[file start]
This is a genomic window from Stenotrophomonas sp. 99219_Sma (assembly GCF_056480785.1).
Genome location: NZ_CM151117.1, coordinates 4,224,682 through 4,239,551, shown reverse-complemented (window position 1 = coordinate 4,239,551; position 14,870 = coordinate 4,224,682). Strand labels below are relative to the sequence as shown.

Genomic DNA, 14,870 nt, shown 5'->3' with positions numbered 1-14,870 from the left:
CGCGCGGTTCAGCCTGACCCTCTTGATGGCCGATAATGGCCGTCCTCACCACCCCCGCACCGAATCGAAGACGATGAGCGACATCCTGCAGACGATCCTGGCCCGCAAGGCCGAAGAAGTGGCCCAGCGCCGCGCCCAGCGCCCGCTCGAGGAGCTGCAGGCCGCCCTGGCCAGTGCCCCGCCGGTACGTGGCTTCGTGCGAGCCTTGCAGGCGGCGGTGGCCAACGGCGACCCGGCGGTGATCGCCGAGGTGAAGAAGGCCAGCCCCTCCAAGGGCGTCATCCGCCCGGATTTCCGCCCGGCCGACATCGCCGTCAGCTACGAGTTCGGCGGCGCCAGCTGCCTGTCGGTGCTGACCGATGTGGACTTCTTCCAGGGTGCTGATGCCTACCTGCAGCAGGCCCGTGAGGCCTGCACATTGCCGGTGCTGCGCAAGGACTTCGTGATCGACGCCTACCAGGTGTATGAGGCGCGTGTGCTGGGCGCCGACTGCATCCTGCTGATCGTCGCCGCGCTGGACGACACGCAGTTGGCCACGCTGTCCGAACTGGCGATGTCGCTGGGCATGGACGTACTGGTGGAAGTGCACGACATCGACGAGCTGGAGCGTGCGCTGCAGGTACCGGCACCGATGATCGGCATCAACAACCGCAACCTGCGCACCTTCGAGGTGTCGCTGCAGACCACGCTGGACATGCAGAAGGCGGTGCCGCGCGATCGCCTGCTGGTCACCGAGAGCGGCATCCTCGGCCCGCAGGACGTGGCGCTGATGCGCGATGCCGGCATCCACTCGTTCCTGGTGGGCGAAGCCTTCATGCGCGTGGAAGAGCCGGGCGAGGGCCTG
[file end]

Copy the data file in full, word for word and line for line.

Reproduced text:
This is a genomic window from Stenotrophomonas sp. 99219_Sma (assembly GCF_056480785.1).
Genome location: NZ_CM151117.1, coordinates 4,224,682 through 4,239,551, shown reverse-complemented (window position 1 = coordinate 4,239,551; position 14,870 = coordinate 4,224,682). Strand labels below are relative to the sequence as shown.

Genomic DNA, 14,870 nt, shown 5'->3' with positions numbered 1-14,870 from the left:
CGCGCGGTTCAGCCTGACCCTCTTGATGGCCGATAATGGCCGTCCTCACCACCCCCGCACCGAATCGAAGACGATGAGCGACATCCTGCAGACGATCCTGGCCCGCAAGGCCGAAGAAGTGGCCCAGCGCCGCGCCCAGCGCCCGCTCGAGGAGCTGCAGGCCGCCCTGGCCAGTGCCCCGCCGGTACGTGGCTTCGTGCGAGCCTTGCAGGCGGCGGTGGCCAACGGCGACCCGGCGGTGATCGCCGAGGTGAAGAAGGCCAGCCCCTCCAAGGGCGTCATCCGCCCGGATTTCCGCCCGGCCGACATCGCCGTCAGCTACGAGTTCGGCGGCGCCAGCTGCCTGTCGGTGCTGACCGATGTGGACTTCTTCCAGGGTGCTGATGCCTACCTGCAGCAGGCCCGTGAGGCCTGCACATTGCCGGTGCTGCGCAAGGACTTCGTGATCGACGCCTACCAGGTGTATGAGGCGCGTGTGCTGGGCGCCGACTGCATCCTGCTGATCGTCGCCGCGCTGGACGACACGCAGTTGGCCACGCTGTCCGAACTGGCGATGTCGCTGGGCATGGACGTACTGGTGGAAGTGCACGACATCGACGAGCTGGAGCGTGCGCTGCAGGTACCGGCACCGATGATCGGCATCAACAACCGCAACCTGCGCACCTTCGAGGTGTCGCTGCAGACCACGCTGGACATGCAGAAGGCGGTGCCGCGCGATCGCCTGCTGGTCACCGAGAGCGGCATCCTCGGCCCGCAGGACGTGGCGCTGATGCGCGATGCCGGCATCCACTCGTTCCTGGTGGGCGAAGCCTTCATGCGCGTGGAAGAGCCGGGCGAGGGCCTG